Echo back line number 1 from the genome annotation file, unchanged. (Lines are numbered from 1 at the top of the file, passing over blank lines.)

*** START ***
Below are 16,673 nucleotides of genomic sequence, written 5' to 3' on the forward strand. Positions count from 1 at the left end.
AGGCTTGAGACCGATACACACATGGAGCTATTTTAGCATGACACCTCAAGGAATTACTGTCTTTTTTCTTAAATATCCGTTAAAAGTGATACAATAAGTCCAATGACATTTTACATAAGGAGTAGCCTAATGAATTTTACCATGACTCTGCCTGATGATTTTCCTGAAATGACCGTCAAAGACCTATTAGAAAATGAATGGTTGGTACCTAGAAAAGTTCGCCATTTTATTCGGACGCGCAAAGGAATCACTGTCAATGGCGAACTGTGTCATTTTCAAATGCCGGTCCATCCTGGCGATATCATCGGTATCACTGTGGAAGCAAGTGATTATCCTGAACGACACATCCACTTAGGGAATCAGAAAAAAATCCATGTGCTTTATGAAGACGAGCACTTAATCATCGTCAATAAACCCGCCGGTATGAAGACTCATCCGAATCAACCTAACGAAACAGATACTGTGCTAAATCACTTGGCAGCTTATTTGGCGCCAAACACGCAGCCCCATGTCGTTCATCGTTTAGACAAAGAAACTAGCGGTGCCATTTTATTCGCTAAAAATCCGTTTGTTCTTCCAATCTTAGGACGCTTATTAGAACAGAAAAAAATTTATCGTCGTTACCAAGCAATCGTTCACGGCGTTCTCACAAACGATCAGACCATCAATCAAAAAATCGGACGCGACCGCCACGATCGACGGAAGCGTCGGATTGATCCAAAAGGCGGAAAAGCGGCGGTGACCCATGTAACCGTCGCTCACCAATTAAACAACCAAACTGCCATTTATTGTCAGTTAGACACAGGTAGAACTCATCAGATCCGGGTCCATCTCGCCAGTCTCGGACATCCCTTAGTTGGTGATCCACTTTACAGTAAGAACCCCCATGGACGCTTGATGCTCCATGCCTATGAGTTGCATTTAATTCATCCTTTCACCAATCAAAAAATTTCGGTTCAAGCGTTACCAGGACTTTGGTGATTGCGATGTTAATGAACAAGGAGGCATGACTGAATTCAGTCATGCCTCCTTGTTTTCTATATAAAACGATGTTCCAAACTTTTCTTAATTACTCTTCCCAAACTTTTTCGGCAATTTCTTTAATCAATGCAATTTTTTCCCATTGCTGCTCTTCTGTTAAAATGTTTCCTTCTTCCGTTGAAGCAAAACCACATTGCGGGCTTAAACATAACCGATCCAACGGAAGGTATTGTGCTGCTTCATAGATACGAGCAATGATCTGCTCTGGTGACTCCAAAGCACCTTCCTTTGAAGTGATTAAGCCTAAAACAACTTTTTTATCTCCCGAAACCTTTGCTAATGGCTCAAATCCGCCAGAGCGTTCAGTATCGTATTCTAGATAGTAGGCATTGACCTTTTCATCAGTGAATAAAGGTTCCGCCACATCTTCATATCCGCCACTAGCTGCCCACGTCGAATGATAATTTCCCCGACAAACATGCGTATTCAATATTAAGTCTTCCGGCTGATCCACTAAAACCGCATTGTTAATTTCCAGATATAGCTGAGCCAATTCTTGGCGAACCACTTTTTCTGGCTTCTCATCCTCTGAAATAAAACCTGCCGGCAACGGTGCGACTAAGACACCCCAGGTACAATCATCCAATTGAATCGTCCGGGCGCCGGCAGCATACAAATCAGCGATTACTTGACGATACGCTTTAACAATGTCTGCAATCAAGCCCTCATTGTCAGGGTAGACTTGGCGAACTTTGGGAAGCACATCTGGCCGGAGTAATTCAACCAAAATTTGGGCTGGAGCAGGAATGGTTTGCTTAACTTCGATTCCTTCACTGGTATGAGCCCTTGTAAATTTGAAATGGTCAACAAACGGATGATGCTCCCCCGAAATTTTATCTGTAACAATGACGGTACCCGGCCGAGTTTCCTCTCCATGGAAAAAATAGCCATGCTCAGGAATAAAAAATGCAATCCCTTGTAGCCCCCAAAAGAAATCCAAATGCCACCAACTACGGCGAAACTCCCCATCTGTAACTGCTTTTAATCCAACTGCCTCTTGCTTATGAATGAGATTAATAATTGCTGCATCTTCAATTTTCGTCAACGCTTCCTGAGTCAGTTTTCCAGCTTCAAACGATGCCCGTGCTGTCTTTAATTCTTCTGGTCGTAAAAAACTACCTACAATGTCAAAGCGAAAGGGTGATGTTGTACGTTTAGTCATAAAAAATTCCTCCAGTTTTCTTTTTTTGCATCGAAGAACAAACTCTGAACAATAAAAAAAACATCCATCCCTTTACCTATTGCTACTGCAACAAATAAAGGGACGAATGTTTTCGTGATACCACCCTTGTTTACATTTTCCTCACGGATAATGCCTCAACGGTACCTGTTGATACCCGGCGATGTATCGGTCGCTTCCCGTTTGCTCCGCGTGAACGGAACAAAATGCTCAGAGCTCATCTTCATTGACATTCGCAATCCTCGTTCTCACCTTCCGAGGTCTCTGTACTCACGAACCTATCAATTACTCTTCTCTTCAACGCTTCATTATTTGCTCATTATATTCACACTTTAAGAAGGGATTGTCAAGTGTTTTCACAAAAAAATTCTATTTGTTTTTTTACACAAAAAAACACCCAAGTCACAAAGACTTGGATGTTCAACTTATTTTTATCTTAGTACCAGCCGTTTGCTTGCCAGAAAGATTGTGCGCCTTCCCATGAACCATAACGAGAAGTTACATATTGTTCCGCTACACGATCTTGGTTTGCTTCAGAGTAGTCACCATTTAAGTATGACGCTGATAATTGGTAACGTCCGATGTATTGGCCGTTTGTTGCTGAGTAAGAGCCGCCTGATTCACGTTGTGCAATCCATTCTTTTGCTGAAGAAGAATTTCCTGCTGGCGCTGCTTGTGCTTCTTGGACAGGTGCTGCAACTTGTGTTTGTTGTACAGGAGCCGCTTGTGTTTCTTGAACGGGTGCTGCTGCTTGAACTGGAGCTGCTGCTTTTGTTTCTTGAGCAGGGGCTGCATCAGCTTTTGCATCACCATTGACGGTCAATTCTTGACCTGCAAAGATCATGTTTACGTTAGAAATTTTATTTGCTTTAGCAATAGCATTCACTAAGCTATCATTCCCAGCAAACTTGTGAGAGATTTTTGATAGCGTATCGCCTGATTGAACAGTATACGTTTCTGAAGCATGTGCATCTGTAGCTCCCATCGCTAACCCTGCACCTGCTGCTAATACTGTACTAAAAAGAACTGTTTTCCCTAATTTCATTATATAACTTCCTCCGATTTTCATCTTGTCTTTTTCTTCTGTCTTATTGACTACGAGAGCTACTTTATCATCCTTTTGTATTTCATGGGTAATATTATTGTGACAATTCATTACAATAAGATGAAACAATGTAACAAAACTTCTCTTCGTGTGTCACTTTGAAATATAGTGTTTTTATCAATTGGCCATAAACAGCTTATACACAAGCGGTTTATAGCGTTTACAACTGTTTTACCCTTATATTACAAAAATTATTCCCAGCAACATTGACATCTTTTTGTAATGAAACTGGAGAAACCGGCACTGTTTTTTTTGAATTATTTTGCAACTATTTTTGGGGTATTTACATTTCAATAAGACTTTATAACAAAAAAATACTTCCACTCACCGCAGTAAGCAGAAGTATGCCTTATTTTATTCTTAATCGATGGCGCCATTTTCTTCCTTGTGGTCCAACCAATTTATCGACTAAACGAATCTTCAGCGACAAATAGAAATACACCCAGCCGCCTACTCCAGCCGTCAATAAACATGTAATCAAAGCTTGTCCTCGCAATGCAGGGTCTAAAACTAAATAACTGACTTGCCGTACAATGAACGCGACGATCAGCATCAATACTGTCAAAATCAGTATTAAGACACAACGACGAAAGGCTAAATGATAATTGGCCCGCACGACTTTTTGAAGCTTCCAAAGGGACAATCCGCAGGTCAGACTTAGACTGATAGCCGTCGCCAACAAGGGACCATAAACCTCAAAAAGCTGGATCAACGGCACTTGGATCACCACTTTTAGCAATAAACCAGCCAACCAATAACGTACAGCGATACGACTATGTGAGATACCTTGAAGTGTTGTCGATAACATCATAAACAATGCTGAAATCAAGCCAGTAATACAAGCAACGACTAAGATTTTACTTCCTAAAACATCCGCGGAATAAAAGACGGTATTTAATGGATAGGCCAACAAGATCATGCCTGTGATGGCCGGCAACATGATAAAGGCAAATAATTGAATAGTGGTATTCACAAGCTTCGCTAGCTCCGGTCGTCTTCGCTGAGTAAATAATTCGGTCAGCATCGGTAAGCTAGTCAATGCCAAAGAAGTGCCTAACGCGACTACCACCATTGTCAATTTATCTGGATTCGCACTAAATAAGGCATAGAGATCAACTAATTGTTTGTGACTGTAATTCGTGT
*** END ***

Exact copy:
Below are 16,673 nucleotides of genomic sequence, written 5' to 3' on the forward strand. Positions count from 1 at the left end.